Pursuant to Article 15, the Convention was opened for signature by all States at Ottawa, Canada, from 3 to 4 December 1997, and at the United Nations headquarters in New York, from 5 December 1997 until its entry into force on 1 March 1999. 122 States took advantage of this possibility and signed the Convention in Ottawa. The Convention was signed by a total of 133 States.
Please note that the Convention is now closed for signature.
How to become a Party to the Mine Ban Convention
Pursuant to Article 16, the Convention is subject to ratification, acceptance or approval by the Signatories. Any State which has not signed this Convention may accede to it.
To become a party to the Convention the State concerned shall formally declare its consent to be bound by it in accordance with its constitutional arrangements for adherence to an international agreement. These constitutional arrangements generally require domestic action by the national parliament. Once the domestic requirements have been completed, an instrument of ratification, acceptance, approval or accession must be deposited with the Secretary-General of the United Nations, in his capacity as the Convention’s depositary.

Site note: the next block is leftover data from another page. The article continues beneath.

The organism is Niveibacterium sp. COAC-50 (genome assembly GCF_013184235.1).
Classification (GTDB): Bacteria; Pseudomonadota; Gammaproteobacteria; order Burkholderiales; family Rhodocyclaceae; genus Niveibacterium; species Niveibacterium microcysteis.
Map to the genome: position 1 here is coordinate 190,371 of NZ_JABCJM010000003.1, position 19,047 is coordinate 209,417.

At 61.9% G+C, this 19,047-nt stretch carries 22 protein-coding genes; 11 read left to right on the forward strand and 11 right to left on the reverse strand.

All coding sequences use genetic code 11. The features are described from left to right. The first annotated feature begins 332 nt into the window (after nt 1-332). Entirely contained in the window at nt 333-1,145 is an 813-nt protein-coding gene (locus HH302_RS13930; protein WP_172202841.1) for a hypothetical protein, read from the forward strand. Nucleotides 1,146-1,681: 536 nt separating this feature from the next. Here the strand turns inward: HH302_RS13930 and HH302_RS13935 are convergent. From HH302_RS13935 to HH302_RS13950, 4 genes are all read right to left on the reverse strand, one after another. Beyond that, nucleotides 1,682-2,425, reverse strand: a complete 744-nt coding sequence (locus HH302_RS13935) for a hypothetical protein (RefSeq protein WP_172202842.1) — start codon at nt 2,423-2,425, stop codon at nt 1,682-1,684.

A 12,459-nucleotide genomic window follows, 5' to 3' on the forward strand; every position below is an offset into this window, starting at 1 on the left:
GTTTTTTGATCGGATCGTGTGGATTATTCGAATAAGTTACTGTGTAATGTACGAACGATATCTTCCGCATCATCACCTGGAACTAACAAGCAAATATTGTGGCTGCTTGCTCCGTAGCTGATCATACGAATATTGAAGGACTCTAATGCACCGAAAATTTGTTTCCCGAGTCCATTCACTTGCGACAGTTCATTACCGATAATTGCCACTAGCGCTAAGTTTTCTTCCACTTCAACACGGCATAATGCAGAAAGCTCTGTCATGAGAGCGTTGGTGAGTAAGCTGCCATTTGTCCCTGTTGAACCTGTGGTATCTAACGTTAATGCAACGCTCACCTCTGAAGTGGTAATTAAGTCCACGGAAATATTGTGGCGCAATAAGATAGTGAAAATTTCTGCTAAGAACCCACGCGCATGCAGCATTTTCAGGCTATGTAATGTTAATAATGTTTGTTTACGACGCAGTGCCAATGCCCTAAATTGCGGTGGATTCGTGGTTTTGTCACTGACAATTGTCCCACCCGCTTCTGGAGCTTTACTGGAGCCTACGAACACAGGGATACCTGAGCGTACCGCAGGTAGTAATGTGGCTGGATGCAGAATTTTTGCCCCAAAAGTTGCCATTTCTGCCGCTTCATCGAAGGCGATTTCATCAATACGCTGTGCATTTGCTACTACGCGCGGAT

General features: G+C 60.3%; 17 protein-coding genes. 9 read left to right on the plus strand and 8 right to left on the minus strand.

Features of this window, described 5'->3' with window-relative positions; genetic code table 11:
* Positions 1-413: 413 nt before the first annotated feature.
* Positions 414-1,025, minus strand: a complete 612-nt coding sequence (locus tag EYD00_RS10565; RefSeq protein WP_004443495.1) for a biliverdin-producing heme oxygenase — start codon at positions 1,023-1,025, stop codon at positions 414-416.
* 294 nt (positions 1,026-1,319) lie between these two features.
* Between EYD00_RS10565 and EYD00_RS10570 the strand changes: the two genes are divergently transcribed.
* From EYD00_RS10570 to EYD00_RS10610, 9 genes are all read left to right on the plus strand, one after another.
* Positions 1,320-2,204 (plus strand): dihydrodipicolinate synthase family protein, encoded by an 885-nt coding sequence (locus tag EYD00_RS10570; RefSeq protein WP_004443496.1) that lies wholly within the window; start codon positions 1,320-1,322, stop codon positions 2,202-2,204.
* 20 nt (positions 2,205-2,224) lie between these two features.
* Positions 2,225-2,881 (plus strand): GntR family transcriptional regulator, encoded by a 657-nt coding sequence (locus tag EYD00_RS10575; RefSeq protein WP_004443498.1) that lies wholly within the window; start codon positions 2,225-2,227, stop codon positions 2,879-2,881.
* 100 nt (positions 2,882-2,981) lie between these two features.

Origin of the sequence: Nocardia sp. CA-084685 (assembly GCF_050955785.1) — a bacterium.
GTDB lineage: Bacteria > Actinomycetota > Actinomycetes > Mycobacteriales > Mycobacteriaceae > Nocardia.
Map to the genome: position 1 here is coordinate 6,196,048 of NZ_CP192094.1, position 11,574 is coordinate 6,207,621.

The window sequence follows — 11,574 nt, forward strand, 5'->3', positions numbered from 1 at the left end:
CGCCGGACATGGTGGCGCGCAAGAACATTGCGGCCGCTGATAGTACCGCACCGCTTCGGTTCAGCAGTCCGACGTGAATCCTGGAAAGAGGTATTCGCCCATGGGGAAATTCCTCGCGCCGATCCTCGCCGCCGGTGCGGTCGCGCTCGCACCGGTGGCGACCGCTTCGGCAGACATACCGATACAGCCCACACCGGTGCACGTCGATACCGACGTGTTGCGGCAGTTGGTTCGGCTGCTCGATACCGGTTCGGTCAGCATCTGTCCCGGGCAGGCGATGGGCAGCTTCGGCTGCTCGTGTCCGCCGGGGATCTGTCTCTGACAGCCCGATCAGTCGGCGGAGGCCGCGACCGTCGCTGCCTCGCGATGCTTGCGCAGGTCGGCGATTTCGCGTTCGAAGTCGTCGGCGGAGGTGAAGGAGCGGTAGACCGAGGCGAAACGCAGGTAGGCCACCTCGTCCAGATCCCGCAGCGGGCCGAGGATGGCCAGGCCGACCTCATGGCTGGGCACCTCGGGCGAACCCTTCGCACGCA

Pursuant to Article 17, paragraph 2, the Convention shall enter into force for that State on the first day of the sixth month after the date on which that State has deposited its instrument of ratification, acceptance, approval or accession. However, any State may at the time of its ratification, acceptance, approval or accession, declare according to Article 18 that it will apply provisionally paragraph 1 of Article 1 of this Convention pending its entry into force.
The Articles of the Convention are not subject to reservations.
ICRC, in cooperation with the United Nations, have developed the following APLC Ratification Kit. The Ratification Kit contains a short description of the main obligations of the States parties in implementing the Convention, as well as a model instruments of accession to the Convention. It is available for download in English, Español, and Français.
For more information, please contact the APLC Executive Secretariat with the Office for Disarmament Affairs (Geneva branch), e-mail: email@example.com; or to Treaty Section, Office of Legal Affairs, United Nations, New York, NY 10017, e-mail: firstname.lastname@example.org.